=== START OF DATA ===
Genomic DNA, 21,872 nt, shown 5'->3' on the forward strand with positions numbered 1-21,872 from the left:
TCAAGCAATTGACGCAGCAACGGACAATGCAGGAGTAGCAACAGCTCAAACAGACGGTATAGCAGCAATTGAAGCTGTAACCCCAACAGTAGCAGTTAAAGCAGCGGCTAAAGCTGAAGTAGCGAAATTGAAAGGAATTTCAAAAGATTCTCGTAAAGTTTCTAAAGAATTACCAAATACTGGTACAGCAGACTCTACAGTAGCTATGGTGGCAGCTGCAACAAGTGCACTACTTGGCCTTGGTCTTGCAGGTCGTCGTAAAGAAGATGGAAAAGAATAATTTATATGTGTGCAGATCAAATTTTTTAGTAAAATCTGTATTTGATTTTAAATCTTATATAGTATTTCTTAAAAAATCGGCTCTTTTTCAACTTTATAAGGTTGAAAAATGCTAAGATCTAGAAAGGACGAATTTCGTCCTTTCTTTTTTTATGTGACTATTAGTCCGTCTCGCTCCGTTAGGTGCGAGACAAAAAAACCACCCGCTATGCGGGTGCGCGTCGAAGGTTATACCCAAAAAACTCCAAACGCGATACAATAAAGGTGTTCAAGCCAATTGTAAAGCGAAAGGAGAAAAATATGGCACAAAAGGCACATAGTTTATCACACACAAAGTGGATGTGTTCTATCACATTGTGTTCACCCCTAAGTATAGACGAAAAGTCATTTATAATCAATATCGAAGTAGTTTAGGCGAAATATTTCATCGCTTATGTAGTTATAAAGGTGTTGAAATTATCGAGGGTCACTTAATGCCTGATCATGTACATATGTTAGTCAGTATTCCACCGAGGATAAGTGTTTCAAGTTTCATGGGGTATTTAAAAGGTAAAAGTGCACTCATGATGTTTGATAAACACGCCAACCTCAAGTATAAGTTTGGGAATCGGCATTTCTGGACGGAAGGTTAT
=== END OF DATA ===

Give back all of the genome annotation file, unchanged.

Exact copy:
Genomic DNA, 21,872 nt, shown 5'->3' on the forward strand with positions numbered 1-21,872 from the left:
TCAAGCAATTGACGCAGCAACGGACAATGCAGGAGTAGCAACAGCTCAAACAGACGGTATAGCAGCAATTGAAGCTGTAACCCCAACAGTAGCAGTTAAAGCAGCGGCTAAAGCTGAAGTAGCGAAATTGAAAGGAATTTCAAAAGATTCTCGTAAAGTTTCTAAAGAATTACCAAATACTGGTACAGCAGACTCTACAGTAGCTATGGTGGCAGCTGCAACAAGTGCACTACTTGGCCTTGGTCTTGCAGGTCGTCGTAAAGAAGATGGAAAAGAATAATTTATATGTGTGCAGATCAAATTTTTTAGTAAAATCTGTATTTGATTTTAAATCTTATATAGTATTTCTTAAAAAATCGGCTCTTTTTCAACTTTATAAGGTTGAAAAATGCTAAGATCTAGAAAGGACGAATTTCGTCCTTTCTTTTTTTATGTGACTATTAGTCCGTCTCGCTCCGTTAGGTGCGAGACAAAAAAACCACCCGCTATGCGGGTGCGCGTCGAAGGTTATACCCAAAAAACTCCAAACGCGATACAATAAAGGTGTTCAAGCCAATTGTAAAGCGAAAGGAGAAAAATATGGCACAAAAGGCACATAGTTTATCACACACAAAGTGGATGTGTTCTATCACATTGTGTTCACCCCTAAGTATAGACGAAAAGTCATTTATAATCAATATCGAAGTAGTTTAGGCGAAATATTTCATCGCTTATGTAGTTATAAAGGTGTTGAAATTATCGAGGGTCACTTAATGCCTGATCATGTACATATGTTAGTCAGTATTCCACCGAGGATAAGTGTTTCAAGTTTCATGGGGTATTTAAAAGGTAAAAGTGCACTCATGATGTTTGATAAACACGCCAACCTCAAGTATAAGTTTGGGAATCGGCATTTCTGGACGGAAGGTTAT